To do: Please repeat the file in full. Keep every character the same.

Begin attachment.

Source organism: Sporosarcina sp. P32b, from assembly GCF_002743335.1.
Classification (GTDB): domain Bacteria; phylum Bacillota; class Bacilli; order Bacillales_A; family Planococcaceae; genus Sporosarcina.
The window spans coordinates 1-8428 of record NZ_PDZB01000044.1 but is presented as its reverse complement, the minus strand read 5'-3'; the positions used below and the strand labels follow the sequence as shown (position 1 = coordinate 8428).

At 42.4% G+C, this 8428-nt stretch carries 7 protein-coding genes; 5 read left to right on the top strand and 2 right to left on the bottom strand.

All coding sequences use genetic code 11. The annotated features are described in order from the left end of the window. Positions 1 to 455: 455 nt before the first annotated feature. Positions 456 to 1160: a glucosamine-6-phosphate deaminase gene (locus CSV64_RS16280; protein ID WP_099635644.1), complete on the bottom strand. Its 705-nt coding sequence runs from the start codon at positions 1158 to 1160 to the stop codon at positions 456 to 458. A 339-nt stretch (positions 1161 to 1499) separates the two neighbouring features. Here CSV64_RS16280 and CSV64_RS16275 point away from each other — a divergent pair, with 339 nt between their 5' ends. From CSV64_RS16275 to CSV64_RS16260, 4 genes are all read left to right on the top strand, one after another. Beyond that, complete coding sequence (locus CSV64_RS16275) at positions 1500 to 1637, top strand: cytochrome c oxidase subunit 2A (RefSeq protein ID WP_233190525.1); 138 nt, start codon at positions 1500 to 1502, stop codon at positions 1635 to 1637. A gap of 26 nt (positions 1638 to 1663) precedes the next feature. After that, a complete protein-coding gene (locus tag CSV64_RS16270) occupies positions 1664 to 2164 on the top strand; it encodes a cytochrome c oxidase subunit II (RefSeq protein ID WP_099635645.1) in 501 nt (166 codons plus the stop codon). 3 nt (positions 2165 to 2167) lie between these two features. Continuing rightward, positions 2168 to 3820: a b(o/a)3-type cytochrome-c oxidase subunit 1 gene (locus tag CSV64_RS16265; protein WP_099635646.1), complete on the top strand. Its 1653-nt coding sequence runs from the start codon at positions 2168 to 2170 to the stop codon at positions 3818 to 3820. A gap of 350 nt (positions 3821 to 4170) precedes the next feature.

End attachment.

Source organism: Sporosarcina sp. P32b, from assembly GCF_002743335.1.
Classification (GTDB): domain Bacteria; phylum Bacillota; class Bacilli; order Bacillales_A; family Planococcaceae; genus Sporosarcina.
The window spans coordinates 1-8428 of record NZ_PDZB01000044.1 but is presented as its reverse complement, the minus strand read 5'-3'; the positions used below and the strand labels follow the sequence as shown (position 1 = coordinate 8428).

At 42.4% G+C, this 8428-nt stretch carries 7 protein-coding genes; 5 read left to right on the top strand and 2 right to left on the bottom strand.

All coding sequences use genetic code 11. The annotated features are described in order from the left end of the window. Positions 1 to 455: 455 nt before the first annotated feature. Positions 456 to 1160: a glucosamine-6-phosphate deaminase gene (locus CSV64_RS16280; protein ID WP_099635644.1), complete on the bottom strand. Its 705-nt coding sequence runs from the start codon at positions 1158 to 1160 to the stop codon at positions 456 to 458. A 339-nt stretch (positions 1161 to 1499) separates the two neighbouring features. Here CSV64_RS16280 and CSV64_RS16275 point away from each other — a divergent pair, with 339 nt between their 5' ends. From CSV64_RS16275 to CSV64_RS16260, 4 genes are all read left to right on the top strand, one after another. Beyond that, complete coding sequence (locus CSV64_RS16275) at positions 1500 to 1637, top strand: cytochrome c oxidase subunit 2A (RefSeq protein ID WP_233190525.1); 138 nt, start codon at positions 1500 to 1502, stop codon at positions 1635 to 1637. A gap of 26 nt (positions 1638 to 1663) precedes the next feature. After that, a complete protein-coding gene (locus tag CSV64_RS16270) occupies positions 1664 to 2164 on the top strand; it encodes a cytochrome c oxidase subunit II (RefSeq protein ID WP_099635645.1) in 501 nt (166 codons plus the stop codon). 3 nt (positions 2165 to 2167) lie between these two features. Continuing rightward, positions 2168 to 3820: a b(o/a)3-type cytochrome-c oxidase subunit 1 gene (locus tag CSV64_RS16265; protein WP_099635646.1), complete on the top strand. Its 1653-nt coding sequence runs from the start codon at positions 2168 to 2170 to the stop codon at positions 3818 to 3820. A gap of 350 nt (positions 3821 to 4170) precedes the next feature.